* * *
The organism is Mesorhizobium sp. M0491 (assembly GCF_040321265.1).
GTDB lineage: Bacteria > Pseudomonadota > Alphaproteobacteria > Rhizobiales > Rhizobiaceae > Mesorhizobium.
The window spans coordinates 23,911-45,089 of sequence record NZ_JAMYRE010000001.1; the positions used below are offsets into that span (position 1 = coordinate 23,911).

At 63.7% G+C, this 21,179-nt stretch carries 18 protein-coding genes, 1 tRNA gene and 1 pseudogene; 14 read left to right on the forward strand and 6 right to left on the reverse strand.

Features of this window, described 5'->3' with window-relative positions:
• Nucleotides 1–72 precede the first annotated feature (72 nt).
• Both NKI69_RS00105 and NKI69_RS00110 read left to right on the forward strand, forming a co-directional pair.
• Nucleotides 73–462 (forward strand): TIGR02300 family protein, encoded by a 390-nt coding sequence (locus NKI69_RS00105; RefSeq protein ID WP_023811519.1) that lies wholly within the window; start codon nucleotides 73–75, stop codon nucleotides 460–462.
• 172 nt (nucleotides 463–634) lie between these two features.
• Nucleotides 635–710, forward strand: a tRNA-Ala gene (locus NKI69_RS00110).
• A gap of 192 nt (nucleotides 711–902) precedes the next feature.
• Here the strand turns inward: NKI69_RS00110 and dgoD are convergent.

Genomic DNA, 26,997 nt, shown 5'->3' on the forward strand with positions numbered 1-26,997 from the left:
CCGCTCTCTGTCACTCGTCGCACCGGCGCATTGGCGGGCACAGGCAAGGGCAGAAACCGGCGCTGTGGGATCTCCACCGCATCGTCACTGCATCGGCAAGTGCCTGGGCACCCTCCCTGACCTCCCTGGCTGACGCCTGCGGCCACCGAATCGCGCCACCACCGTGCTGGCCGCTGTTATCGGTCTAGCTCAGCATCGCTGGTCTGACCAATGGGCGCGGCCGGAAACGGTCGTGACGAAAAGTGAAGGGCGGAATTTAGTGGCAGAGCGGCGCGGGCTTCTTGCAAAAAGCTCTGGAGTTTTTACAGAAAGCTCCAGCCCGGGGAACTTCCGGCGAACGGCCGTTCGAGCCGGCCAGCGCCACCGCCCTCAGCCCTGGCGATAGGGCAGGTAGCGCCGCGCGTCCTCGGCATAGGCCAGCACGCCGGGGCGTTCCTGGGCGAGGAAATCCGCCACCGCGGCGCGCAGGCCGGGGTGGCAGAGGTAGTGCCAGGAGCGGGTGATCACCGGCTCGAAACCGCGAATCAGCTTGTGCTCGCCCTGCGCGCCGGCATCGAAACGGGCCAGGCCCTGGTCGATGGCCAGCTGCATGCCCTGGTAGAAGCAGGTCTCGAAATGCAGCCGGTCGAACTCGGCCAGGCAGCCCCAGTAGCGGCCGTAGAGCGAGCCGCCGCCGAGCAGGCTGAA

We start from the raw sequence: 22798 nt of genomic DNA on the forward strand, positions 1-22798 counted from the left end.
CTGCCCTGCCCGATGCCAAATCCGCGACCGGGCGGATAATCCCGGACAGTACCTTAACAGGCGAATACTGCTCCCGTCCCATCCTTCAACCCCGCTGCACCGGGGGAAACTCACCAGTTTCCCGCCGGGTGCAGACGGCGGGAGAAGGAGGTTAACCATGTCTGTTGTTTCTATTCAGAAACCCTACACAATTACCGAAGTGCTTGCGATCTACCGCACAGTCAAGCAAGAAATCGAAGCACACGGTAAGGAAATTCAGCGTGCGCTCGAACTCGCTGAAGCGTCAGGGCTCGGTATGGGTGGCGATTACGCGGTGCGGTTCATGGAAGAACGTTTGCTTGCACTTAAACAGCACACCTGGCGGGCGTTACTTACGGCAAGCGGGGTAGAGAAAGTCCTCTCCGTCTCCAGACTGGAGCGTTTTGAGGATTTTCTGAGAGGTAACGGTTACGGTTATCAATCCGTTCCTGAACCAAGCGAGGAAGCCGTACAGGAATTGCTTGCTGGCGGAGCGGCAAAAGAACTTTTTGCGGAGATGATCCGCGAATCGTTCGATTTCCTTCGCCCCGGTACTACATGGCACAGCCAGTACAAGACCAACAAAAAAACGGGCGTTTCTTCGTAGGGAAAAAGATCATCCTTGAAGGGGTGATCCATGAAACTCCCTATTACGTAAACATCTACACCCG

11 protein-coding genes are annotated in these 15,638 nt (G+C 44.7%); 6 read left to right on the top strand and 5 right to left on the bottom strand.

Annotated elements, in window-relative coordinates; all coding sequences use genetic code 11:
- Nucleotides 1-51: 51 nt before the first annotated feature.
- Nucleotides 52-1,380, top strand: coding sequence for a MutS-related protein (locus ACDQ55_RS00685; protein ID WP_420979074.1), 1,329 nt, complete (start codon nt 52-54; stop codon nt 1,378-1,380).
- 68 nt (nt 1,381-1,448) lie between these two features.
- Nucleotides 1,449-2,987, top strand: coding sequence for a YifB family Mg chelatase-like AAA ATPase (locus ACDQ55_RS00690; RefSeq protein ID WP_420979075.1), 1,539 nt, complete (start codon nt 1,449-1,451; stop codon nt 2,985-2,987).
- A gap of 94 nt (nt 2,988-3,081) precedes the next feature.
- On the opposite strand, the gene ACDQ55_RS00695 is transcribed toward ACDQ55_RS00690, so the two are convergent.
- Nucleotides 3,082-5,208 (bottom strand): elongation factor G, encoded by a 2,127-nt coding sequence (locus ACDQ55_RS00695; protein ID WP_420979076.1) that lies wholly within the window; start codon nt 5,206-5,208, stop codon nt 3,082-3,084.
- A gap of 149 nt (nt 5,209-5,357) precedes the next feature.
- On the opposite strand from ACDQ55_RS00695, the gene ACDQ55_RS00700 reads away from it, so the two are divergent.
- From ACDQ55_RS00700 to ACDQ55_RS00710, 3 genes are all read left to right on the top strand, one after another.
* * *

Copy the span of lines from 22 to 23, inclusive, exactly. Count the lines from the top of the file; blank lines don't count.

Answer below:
- Nucleotides 1,449-2,987, top strand: coding sequence for a YifB family Mg chelatase-like AAA ATPase (locus ACDQ55_RS00690; RefSeq protein ID WP_420979075.1), 1,539 nt, complete (start codon nt 1,449-1,451; stop codon nt 2,985-2,987).
- A gap of 94 nt (nt 2,988-3,081) precedes the next feature.